Clans are not necessarily restricted to one locale - dwarves of the same clan may be found across Seneschal. Usually, when a party goes to make for themselves a new settlement, the dwarves who leave will either leave their clan and start their own at the new location, or will carry on the name of their clan into this new place. A dwarf who leaves his clan honourably is not the subject of disrespect, and it is likley that they will be able to call on their old brothers and sisters in times of need, but they cannot expect the assistance of their clan in daily business.
Clans are usually headed by the oldest of their clan, the Elders. Amongst dwarves, age is a chief symbol of rank, and their hierarchy of respect is linearly related to their age. While the Elders cannot force members of a clan to conform to their wishes, they command the highest respect within the clan. A disagreement between two Elders of a clan is a major event, and can divide a clan up, even resulting in the splintering of an established clan into two new clans. If a dwarf is dishonourably exiled from their clan, they are stripped of their clan name; if another clan is wiling, they can be taken under their wing, but otherwise they are a second-class citizen, a dishonoured dwarf, and are not welcome in the halls of any.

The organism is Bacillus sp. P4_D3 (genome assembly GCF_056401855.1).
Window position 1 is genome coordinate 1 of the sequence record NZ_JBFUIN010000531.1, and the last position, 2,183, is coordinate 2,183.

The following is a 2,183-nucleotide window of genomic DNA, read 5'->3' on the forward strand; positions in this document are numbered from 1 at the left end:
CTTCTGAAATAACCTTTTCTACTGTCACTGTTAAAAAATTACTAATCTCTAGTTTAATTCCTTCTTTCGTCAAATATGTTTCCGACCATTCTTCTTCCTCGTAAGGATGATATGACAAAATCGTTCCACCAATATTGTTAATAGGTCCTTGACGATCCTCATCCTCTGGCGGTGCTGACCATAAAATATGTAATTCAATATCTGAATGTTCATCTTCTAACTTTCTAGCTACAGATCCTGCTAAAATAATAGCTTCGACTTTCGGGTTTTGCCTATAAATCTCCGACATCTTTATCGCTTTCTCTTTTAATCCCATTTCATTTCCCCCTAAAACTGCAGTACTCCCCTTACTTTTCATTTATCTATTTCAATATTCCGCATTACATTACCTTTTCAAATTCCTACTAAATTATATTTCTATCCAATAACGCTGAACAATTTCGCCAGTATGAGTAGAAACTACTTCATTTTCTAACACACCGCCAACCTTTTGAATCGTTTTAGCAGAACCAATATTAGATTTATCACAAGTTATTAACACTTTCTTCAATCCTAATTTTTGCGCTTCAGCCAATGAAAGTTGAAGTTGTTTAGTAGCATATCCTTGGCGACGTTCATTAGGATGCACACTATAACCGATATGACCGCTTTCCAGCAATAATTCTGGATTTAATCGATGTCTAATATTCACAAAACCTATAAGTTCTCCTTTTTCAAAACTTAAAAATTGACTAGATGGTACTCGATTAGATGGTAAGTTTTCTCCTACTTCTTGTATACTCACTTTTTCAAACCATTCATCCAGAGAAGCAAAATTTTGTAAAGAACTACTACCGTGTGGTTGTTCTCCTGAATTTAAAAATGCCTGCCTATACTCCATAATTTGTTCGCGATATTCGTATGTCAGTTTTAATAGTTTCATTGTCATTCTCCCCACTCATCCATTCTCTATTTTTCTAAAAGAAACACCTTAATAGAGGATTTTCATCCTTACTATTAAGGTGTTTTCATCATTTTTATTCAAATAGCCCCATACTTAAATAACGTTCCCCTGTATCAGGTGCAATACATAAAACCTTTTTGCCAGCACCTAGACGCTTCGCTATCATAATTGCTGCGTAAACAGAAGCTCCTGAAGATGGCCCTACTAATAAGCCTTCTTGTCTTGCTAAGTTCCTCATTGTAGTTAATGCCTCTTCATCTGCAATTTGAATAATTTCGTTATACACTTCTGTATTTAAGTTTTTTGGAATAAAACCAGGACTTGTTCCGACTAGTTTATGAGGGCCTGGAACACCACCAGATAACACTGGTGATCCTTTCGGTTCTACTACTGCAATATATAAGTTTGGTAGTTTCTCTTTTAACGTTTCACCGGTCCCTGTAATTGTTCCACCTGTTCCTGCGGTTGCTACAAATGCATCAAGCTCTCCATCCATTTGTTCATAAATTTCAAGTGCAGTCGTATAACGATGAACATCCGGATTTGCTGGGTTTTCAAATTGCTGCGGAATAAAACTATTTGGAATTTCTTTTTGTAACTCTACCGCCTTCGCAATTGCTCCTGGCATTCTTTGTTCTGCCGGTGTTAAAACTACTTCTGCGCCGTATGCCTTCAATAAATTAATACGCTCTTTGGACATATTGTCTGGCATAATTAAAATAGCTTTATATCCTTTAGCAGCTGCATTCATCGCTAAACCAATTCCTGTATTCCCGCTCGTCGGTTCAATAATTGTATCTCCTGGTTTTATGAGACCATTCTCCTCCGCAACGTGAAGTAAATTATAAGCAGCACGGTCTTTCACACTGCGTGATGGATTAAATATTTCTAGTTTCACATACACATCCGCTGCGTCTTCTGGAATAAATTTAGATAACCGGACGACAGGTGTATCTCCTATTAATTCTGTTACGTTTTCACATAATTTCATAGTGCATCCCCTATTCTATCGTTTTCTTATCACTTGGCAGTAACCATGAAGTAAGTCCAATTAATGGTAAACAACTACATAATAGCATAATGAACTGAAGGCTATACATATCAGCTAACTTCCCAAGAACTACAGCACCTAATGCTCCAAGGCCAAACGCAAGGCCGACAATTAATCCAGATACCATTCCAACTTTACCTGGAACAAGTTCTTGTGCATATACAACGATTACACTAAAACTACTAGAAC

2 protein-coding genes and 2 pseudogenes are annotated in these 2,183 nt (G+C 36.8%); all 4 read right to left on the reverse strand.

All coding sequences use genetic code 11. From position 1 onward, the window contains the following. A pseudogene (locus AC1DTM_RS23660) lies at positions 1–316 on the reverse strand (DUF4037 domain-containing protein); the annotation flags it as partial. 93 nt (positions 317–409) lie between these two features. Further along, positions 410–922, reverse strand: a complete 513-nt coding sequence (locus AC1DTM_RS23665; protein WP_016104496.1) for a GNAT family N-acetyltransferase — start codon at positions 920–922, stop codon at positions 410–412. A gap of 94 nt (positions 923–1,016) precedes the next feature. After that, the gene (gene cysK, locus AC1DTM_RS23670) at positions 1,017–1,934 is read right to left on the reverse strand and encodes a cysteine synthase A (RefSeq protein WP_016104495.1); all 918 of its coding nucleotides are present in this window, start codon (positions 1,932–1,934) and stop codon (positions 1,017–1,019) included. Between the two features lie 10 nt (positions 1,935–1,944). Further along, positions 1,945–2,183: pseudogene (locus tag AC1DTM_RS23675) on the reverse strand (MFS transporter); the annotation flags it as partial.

The clans are regulated in all things by the Guilds. They specify weights and measures, regulate the clans, their prices and their actions, resolve disputes and generally oversee and enforce the clans. For example, the Guild of Bakers decides the weight, price and ingredients of loaves of bread, and would handle a dispute over the quality of a baker's flour. Despite this, there is a great deal of variance between two loaves of bread for a skilled baker, and in any case each guild has a large array of accepted standards to choose from for any item. Although the Guilds control the business of the clans, they have no control over the clans themselves. Any clan that specialises in a trade is a member of the Guild related to that trade; the Guilds are headed by a Guild Council comprised of all of the Elders of all the clans who are members of the Guild, and as such the Guild Council tends to be very large.